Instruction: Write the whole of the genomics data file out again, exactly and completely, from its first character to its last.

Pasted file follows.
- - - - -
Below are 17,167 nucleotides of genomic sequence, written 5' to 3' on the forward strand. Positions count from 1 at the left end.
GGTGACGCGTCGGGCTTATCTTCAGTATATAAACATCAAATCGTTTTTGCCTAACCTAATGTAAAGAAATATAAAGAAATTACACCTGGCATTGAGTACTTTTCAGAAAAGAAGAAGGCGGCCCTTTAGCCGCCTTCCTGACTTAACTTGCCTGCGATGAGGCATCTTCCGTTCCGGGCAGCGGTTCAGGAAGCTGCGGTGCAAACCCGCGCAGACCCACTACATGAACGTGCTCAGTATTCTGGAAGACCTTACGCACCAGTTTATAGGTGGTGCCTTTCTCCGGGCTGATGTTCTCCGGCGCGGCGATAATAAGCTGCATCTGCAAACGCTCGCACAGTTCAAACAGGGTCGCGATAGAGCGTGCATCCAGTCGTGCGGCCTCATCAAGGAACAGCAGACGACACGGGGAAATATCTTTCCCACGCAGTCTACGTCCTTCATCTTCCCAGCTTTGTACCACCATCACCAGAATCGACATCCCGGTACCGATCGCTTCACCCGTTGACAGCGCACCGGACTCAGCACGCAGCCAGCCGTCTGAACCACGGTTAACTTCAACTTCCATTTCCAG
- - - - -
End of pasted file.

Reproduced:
Below are 17,167 nucleotides of genomic sequence, written 5' to 3' on the forward strand. Positions count from 1 at the left end.
GGTGACGCGTCGGGCTTATCTTCAGTATATAAACATCAAATCGTTTTTGCCTAACCTAATGTAAAGAAATATAAAGAAATTACACCTGGCATTGAGTACTTTTCAGAAAAGAAGAAGGCGGCCCTTTAGCCGCCTTCCTGACTTAACTTGCCTGCGATGAGGCATCTTCCGTTCCGGGCAGCGGTTCAGGAAGCTGCGGTGCAAACCCGCGCAGACCCACTACATGAACGTGCTCAGTATTCTGGAAGACCTTACGCACCAGTTTATAGGTGGTGCCTTTCTCCGGGCTGATGTTCTCCGGCGCGGCGATAATAAGCTGCATCTGCAAACGCTCGCACAGTTCAAACAGGGTCGCGATAGAGCGTGCATCCAGTCGTGCGGCCTCATCAAGGAACAGCAGACGACACGGGGAAATATCTTTCCCACGCAGTCTACGTCCTTCATCTTCCCAGCTTTGTACCACCATCACCAGAATCGACATCCCGGTACCGATCGCTTCACCCGTTGACAGCGCACCGGACTCAGCACGCAGCCAGCCGTCTGAACCACGGTTAACTTCAACTTCCATTTCCAG